Re: Bobber 2 Axle caboose late usage

Charlie Vlk

I would be interested in learning more about the NP bobbers based on the Q design.  From the photo it looks more like a 20’ NE1 than the 25’ NE2.  The NE2 was the one that appeared in MR in a 1954 article on building one in O Scale with J. Harold Geisel drawings.  No NE2s survive; but there is a NE1 sans original running gear.
Charlie Vlk

On Aug 6, 2022, at 10:49 AM, Eric Hansmann <eric@...> wrote:



Thanks for sharing that file and info. Very interesting. I also see the wording of the North Dakota caboose law you presented in bold is similar to the wording of the 1913 Ohio law. In the later sections of the Ohio law, a compliance date in 1919 was noted. What was the compliance date for the ND law?


The 1907 accident splintering the four-wheel dinkey caboose was one of many incidents that pushed railroads to upgrade cabooses with steel center sills and order new cabooses with steel center sills.



Eric Hansmann

Murfreesboro, TN






From: <> On Behalf Of np328
Sent: Saturday, August 6, 2022 1:30 AM
Subject: Re: [RealSTMFC] Bobber 2 Axle caboose late usage


              thank you for bringing this to my attention. I looked at prior data and I was in error on those dates. The wreck I mentioned was in 1907.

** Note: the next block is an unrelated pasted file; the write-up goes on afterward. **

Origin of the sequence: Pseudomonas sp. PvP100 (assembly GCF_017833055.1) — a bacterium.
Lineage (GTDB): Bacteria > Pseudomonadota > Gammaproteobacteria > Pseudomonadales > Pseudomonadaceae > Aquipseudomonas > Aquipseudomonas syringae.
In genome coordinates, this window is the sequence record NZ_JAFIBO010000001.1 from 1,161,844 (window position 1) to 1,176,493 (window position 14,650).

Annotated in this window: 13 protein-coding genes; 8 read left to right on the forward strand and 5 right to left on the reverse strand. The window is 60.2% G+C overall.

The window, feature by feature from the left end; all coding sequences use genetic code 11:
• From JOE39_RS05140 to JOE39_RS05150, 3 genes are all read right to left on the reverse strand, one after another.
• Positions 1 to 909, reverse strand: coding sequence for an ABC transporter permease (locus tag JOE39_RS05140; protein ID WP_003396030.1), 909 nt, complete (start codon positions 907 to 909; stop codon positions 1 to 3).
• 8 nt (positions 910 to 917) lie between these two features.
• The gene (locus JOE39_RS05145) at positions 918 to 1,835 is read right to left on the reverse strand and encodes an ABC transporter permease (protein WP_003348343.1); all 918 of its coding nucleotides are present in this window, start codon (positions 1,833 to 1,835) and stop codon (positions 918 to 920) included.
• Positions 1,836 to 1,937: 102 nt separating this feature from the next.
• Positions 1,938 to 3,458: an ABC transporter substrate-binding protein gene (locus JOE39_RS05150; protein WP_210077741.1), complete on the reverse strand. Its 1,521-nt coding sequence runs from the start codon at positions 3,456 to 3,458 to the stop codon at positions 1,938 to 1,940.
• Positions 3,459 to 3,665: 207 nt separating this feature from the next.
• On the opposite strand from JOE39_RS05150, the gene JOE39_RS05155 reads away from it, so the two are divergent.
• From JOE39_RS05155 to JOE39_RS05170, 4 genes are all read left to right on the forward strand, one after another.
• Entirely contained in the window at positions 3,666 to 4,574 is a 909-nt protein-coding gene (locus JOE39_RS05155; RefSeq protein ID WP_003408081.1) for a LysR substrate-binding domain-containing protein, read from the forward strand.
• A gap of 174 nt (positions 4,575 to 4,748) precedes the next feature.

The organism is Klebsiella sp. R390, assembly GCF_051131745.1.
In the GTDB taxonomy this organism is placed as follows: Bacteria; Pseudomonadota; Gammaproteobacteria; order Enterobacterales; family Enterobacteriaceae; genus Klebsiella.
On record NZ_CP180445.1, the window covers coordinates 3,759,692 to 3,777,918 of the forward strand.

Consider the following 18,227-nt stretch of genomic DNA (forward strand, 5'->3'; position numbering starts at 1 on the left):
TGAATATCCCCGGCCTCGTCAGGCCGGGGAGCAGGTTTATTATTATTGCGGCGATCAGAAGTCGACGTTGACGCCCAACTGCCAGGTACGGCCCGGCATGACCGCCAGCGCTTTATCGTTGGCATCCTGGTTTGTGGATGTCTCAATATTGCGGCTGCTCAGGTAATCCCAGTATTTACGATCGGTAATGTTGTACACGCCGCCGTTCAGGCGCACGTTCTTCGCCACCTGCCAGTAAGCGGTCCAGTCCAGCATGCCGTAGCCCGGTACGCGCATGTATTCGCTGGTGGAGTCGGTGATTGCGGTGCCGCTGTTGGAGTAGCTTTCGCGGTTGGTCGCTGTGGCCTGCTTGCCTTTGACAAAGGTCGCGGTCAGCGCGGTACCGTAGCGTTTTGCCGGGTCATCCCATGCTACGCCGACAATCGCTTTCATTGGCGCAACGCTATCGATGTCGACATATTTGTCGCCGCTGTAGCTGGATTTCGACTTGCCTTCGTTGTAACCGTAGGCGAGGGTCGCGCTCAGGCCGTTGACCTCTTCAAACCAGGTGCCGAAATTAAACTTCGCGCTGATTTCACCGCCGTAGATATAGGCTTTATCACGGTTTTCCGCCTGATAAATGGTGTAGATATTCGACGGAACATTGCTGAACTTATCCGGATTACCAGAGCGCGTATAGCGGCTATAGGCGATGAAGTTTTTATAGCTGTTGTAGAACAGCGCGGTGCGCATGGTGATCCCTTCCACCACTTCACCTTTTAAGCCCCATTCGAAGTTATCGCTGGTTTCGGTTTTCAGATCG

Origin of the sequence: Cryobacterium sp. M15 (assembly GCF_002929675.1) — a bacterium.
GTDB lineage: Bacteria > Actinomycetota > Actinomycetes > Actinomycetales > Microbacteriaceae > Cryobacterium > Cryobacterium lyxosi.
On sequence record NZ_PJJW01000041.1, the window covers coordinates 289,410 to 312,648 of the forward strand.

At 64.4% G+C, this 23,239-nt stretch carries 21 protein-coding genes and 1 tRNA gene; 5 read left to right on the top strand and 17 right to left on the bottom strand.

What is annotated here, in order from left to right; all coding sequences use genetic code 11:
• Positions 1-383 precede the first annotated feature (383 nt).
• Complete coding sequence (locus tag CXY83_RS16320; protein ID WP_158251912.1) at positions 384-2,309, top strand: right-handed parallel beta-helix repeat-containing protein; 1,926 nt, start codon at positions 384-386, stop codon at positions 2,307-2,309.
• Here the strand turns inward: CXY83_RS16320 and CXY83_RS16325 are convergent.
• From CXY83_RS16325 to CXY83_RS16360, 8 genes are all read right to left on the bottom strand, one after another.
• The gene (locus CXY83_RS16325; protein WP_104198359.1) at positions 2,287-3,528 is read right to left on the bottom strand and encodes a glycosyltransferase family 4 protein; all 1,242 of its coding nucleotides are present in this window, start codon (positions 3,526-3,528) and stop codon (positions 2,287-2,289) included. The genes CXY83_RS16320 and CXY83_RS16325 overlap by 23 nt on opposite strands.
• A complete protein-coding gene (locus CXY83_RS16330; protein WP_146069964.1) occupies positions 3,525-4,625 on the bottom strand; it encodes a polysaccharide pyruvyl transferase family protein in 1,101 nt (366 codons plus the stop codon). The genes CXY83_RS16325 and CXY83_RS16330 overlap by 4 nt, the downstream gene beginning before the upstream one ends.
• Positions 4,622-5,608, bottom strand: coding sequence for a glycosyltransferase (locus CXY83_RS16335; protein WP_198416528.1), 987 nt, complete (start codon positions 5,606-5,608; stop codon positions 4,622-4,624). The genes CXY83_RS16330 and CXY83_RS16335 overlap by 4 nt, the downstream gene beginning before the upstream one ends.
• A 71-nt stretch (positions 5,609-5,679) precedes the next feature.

Here is an exert from an article I wrote some time ago. (2008)  

The inspector who investigated this complaint found as follows, "I find that box cars in an old and worn-out condition, are in general use as cabooses. These cars have no cupolas and crews required to ride in them have no way of watching their train while in motion.  It is a fact, that the cars are cold, dingy, and unsafe."(B) This same letter also called attention to an accident in the fall of 1907 at Klamath, WA, where a four- wheel dinkey caboose, being struck by another train from behind, was reduced to splinters. A conductor who was in the caboose at the time was pinned in the wreckage. Very quickly fire from a stove in the caboose spread through the wreckage, burning the conductor to death. This later event led to the Montana "Dinkey Caboose Law". Legislation of the same spread to Washington, Wisconsin, and North Dakota. (C)

            The North Dakota Law, House Bill 169 of the 1921 session stated that "Railroads furnish cabooses to be at least 24 feet in lengthexclusive of platformequipped with two four wheel trucks; the center sill to be constructed of steel. (D)

(B) Letter, of Jan. 14, 1908; NP Rwy Co. files, Presidents Subject Files 1387C Minesota Historical Society

(C) Letter, to W. Wallace, NP Div Council, Helena, MT from Attorney General, MT.; NP Rwy. - in files of President Howard Elliott; MHS

(D) Letter, of May 13, 1921; PSF 1387C, NP Rwy. MHS 
                       Attached is the full article sans photos.                                                                                                                              James Dick - Roseville, MN 


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